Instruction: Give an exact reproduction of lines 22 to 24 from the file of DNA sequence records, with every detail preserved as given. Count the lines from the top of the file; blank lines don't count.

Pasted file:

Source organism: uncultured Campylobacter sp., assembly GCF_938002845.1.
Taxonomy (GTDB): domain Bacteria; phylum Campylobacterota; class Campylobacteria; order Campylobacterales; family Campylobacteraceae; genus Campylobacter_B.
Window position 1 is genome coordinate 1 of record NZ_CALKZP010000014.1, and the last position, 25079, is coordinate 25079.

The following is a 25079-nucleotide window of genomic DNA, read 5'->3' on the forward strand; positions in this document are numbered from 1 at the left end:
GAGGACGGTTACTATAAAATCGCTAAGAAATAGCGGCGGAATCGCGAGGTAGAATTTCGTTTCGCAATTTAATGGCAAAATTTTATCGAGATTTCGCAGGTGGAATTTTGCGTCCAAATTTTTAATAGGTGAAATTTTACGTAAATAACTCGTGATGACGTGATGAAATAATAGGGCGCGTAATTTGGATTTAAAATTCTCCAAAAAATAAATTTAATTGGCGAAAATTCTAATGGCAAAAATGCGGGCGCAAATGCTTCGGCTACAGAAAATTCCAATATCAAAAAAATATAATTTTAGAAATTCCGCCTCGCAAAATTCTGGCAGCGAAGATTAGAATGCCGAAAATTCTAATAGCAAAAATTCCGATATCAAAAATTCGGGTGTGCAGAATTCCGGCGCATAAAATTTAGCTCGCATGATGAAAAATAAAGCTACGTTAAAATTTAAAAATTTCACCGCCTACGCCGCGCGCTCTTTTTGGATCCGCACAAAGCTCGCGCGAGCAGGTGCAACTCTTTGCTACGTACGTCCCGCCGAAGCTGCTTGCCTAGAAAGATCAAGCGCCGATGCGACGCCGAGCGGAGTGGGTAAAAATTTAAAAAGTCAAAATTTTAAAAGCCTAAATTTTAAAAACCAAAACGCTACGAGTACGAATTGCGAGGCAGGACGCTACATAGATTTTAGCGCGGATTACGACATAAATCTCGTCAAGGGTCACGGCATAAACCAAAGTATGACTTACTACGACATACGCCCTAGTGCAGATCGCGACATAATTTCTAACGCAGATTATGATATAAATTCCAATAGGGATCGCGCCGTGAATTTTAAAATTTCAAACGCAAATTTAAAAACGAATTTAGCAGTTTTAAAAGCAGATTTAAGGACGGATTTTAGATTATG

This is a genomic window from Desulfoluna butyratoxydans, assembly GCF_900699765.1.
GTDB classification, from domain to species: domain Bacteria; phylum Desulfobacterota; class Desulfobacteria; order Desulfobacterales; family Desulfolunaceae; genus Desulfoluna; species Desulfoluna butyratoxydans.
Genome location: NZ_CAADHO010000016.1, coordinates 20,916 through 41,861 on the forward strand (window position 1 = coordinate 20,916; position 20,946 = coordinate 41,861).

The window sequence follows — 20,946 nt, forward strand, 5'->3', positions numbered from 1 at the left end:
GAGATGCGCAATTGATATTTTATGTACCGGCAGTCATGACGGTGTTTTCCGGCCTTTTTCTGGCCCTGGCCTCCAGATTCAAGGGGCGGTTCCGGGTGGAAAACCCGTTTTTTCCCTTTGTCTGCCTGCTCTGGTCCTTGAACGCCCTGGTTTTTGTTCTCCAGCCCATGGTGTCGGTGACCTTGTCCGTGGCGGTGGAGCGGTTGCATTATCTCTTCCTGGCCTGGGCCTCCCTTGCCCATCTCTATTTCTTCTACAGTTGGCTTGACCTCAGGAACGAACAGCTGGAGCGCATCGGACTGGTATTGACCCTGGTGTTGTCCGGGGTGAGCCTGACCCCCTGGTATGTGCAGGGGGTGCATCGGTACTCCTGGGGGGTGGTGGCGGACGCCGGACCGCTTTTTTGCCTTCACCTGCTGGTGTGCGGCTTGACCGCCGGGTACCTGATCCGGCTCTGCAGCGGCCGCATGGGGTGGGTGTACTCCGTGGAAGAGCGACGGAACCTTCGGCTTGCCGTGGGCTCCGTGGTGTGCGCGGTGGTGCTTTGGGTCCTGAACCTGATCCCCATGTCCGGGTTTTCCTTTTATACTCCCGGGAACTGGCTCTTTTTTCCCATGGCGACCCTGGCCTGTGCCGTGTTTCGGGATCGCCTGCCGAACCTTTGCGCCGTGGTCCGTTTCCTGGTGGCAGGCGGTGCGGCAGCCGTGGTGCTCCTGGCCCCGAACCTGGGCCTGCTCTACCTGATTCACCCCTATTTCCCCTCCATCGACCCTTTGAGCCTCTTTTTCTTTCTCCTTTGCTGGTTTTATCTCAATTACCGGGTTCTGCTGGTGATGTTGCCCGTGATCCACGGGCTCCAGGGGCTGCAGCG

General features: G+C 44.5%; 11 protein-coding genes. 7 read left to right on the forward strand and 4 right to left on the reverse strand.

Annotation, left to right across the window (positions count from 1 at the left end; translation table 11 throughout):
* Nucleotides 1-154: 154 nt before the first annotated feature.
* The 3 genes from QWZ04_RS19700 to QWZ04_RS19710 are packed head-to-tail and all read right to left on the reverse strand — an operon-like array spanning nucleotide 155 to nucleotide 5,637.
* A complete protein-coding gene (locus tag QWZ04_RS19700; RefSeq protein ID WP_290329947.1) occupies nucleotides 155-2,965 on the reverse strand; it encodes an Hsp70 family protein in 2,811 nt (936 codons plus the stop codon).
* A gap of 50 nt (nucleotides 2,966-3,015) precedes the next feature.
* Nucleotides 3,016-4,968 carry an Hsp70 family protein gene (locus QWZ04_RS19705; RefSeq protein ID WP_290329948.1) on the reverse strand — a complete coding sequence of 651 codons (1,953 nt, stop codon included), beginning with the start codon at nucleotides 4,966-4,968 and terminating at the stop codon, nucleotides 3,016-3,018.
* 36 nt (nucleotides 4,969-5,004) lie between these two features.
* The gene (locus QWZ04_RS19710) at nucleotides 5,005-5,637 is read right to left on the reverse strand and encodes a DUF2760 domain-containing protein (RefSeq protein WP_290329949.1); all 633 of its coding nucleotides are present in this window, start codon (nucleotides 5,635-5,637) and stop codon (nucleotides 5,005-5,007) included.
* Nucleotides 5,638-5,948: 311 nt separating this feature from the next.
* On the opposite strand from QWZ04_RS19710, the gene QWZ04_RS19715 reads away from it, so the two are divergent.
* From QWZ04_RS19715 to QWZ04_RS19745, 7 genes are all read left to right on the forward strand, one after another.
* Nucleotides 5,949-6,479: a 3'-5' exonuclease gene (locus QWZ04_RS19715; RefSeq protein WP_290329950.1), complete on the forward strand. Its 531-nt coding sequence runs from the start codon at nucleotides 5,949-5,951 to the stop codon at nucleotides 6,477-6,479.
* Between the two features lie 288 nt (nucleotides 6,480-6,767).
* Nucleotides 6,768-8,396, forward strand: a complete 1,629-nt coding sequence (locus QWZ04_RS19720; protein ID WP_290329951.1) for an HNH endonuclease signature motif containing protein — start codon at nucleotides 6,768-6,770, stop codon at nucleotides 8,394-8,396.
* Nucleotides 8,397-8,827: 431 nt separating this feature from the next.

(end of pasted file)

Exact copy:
* From QWZ04_RS19715 to QWZ04_RS19745, 7 genes are all read left to right on the forward strand, one after another.
* Nucleotides 5,949-6,479: a 3'-5' exonuclease gene (locus QWZ04_RS19715; RefSeq protein WP_290329950.1), complete on the forward strand. Its 531-nt coding sequence runs from the start codon at nucleotides 5,949-5,951 to the stop codon at nucleotides 6,477-6,479.
* Between the two features lie 288 nt (nucleotides 6,480-6,767).